See more from this Session: Diversity and Trait Analyses In Crop Plants: II/Div. C07 Business Meeting
Wednesday, November 3, 2010: 1:10 PM
Long Beach Convention Center, Room 102C, First Floor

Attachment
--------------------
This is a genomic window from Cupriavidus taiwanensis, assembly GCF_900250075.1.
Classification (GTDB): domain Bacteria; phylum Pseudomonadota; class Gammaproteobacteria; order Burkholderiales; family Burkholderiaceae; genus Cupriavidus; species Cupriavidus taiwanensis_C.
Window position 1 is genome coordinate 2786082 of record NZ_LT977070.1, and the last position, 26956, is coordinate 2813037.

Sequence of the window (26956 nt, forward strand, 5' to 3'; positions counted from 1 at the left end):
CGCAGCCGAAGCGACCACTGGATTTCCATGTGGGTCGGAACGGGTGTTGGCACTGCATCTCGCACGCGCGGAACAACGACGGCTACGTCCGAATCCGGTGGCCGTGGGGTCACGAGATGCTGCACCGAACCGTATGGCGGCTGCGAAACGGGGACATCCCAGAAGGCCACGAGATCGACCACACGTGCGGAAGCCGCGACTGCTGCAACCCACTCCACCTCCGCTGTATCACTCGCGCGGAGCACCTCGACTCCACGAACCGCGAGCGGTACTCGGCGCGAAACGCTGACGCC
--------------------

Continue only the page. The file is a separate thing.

This paper reviews on the recent development of crop genomics for studies of plant-pest interactions and functional understanding of plant defense responses against insect pests. Research in the life sciences in the post-genomics age is currently undergoing a dramatic transformation. Particularly, advances in understanding plant defense mechanisms have highlighted a complex, interacting network of signaling pathways leading to the induction of numerous resistance genes. Genome-scale methods are also revolutionizing the study of plant-pest interactions and are revealing a complex process (including direct resistance genes and important regulatory networks) involved in plant defense responses. The key components of genomics and functional genomics include QTL mapping and linkage analysis, genome sequencing and gene annotation, gene expression profiling, gene modification and regulation of expression, which can be readily applied to improve our understanding of host and pest interactions, virulent factors of pests, genetic mechanisms of host defense, and the regulatory aspects of expression of the host resistance. Thus, the discovery of novel genes, determination of their expression patterns in response to pest attack, and a better understanding of their roles in host defense will provide the bases of designing either new pest-resistant crops or more environmentally friendly pesticides for crop protection.